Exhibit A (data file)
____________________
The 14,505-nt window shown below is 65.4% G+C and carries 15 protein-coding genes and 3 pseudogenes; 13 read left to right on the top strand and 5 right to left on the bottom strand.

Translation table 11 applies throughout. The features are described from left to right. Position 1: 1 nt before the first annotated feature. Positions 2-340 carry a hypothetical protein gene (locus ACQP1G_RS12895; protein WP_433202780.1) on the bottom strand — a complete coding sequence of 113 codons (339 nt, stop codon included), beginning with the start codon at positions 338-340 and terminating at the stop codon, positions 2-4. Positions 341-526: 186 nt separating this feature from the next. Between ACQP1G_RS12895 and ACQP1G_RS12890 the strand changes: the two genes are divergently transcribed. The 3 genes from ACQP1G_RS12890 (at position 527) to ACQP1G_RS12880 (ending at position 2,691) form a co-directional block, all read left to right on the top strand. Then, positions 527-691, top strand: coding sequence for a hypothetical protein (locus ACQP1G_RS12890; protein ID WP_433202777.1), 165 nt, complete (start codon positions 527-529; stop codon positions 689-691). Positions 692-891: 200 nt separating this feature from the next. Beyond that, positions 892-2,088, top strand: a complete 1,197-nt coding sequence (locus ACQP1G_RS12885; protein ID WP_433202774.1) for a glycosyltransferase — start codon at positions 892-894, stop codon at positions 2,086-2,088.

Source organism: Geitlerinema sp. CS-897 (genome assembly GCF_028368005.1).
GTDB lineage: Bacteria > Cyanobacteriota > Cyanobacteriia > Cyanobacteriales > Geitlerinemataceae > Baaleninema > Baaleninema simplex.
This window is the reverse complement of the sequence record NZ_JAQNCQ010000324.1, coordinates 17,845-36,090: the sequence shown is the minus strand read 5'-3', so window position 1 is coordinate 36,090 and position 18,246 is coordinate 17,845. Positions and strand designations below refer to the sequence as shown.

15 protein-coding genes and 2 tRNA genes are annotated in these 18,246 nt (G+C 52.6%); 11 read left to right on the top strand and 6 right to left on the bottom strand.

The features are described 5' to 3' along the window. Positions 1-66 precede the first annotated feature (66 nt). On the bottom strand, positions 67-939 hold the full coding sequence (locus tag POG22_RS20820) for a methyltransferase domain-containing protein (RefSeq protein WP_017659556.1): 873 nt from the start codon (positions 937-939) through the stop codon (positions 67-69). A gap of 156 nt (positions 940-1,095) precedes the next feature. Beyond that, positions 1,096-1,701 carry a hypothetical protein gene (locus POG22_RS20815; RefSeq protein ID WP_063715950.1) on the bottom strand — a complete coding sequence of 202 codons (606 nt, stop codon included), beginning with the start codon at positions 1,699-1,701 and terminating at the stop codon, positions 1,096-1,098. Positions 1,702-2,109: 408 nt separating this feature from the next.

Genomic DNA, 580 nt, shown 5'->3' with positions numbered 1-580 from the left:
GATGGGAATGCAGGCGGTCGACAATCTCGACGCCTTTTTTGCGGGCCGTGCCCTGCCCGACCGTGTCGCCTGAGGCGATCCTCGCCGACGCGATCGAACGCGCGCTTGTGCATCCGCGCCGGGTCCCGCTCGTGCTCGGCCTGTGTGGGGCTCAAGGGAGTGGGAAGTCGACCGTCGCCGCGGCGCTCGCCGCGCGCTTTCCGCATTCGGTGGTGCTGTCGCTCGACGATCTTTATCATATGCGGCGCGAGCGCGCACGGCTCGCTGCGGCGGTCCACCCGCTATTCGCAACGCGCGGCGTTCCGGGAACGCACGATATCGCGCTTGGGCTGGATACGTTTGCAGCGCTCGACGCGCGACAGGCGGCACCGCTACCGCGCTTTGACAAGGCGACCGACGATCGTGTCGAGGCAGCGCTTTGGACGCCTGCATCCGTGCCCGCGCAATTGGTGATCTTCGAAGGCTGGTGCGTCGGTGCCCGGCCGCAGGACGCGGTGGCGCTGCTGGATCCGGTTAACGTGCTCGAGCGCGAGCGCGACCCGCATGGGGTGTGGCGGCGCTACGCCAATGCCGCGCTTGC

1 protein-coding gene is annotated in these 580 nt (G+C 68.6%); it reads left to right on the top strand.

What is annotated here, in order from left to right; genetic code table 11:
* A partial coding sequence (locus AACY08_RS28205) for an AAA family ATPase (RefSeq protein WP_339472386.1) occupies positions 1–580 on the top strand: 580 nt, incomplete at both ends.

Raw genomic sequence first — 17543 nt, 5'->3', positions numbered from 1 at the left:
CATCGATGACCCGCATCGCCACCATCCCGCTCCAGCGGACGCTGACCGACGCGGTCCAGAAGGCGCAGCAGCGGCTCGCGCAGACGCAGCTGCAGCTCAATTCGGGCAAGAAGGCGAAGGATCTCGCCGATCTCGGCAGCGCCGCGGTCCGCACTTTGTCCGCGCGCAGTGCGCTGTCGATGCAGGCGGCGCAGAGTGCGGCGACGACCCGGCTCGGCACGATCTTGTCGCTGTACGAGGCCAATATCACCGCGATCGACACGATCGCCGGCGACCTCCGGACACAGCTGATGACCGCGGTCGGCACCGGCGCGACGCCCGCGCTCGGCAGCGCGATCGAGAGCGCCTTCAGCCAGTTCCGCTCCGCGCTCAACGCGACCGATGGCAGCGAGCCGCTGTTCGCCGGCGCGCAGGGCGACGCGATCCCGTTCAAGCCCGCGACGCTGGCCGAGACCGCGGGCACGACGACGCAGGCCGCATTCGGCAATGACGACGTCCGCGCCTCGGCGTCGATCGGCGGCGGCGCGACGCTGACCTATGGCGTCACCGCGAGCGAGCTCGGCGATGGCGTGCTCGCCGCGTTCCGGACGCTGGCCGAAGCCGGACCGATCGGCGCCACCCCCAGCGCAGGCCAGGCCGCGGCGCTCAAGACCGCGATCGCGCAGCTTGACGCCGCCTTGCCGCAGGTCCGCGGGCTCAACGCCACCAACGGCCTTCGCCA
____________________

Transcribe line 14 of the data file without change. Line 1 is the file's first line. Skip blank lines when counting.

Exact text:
CATCGATGACCCGCATCGCCACCATCCCGCTCCAGCGGACGCTGACCGACGCGGTCCAGAAGGCGCAGCAGCGGCTCGCGCAGACGCAGCTGCAGCTCAATTCGGGCAAGAAGGCGAAGGATCTCGCCGATCTCGGCAGCGCCGCGGTCCGCACTTTGTCCGCGCGCAGTGCGCTGTCGATGCAGGCGGCGCAGAGTGCGGCGACGACCCGGCTCGGCACGATCTTGTCGCTGTACGAGGCCAATATCACCGCGATCGACACGATCGCCGGCGACCTCCGGACACAGCTGATGACCGCGGTCGGCACCGGCGCGACGCCCGCGCTCGGCAGCGCGATCGAGAGCGCCTTCAGCCAGTTCCGCTCCGCGCTCAACGCGACCGATGGCAGCGAGCCGCTGTTCGCCGGCGCGCAGGGCGACGCGATCCCGTTCAAGCCCGCGACGCTGGCCGAGACCGCGGGCACGACGACGCAGGCCGCATTCGGCAATGACGACGTCCGCGCCTCGGCGTCGATCGGCGGCGGCGCGACGCTGACCTATGGCGTCACCGCGAGCGAGCTCGGCGATGGCGTGCTCGCCGCGTTCCGGACGCTGGCCGAAGCCGGACCGATCGGCGCCACCCCCAGCGCAGGCCAGGCCGCGGCGCTCAAGACCGCGATCGCGCAGCTTGACGCCGCCTTGCCGCAGGTCCGCGGGCTCAACGCCACCAACGGCCTTCGCCA